The best snake oil salesmen believe in their products. There are already exceptions for allowing people to take highly experimental procedures when there likely to die without them. However, there are plenty of cases where highly trained well meaning doctors caused massive suffering without benefit to their direct patents.
As a recent example of fringe medicine, a few athletes have injected themselves with stem cells. Not to mention the modern version of doping which often involves substances that are known to be harmful or medicine has little idea what the long term effects are.
However, there are plenty of cases where highly trained well meaning doctors caused massive suffering without benefit to their direct patents.
No one is omniscient. The ideal in medicine can't be something impossible (i.e., medicine that cures all ills and everyone, and never has any risks or side effects). No one knows how to do that (now and for the foreseeable future), and we shouldn't deny people the best chance they have at life to chase an impossibility.
Yes, that's the point of peer review.
The implicit idea behind peer review can be summed up like this: "This is what I think about this work. (I have credentials X, Y, and Z, and I've published this stuff you many have heard of.) What I have to say is just another thing for you to consider. Take it or leave it."
I'm sure you mean well, but this type of thinking really bothers me.
For example, many of us here on HN, possess the critical reasoning skills to determine snake oil from a credible research lab. Given that there are almost no practicing oncologists present, we'd all likely qualify as lay people.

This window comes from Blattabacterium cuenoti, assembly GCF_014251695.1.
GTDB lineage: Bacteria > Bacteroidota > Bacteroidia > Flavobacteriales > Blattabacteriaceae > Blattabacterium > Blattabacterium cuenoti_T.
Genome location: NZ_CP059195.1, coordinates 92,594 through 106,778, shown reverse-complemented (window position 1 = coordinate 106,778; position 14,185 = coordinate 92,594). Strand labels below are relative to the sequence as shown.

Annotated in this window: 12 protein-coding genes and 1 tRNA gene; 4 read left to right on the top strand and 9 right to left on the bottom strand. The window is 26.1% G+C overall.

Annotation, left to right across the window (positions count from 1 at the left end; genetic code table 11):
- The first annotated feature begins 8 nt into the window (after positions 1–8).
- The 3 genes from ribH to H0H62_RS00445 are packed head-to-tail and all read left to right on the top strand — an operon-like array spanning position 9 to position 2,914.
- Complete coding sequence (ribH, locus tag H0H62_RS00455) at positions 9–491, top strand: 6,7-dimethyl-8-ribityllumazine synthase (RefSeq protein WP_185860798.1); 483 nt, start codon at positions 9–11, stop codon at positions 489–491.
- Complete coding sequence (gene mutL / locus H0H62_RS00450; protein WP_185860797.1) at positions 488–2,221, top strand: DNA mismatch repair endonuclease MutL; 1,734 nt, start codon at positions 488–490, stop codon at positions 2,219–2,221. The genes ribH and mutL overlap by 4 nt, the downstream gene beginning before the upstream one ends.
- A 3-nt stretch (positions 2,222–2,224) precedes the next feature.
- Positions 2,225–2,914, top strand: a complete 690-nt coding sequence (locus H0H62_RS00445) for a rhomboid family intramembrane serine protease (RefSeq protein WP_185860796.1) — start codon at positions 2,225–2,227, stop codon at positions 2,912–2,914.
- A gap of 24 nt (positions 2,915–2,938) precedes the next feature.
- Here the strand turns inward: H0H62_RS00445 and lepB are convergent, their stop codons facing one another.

However the central issue is a medical doctor is not even qualified enough to choose, due to malpractice liability. On top of that even a specialist can find difficulty prescribing experimental treatment lawfully, unless it's part of an FDA trial. This is in addition to the incentives drug companies push. 
I speak from first hand experience dealing with Psoriatic Arthritis and establishment CYA (cover your ass) thinking. After spending $1000+ per month on Anti-TNF blockers , I'm doing just fine on lifestyle changes and have seen no disease progression after 3 years of being off meds. I wouldn't bother mentioning it if it weren't for the thousands of credible patient stories that point to fixing what we eat as a means to being healthy. Yet the paradigm for the last 30 years is one of treatment, not prevention.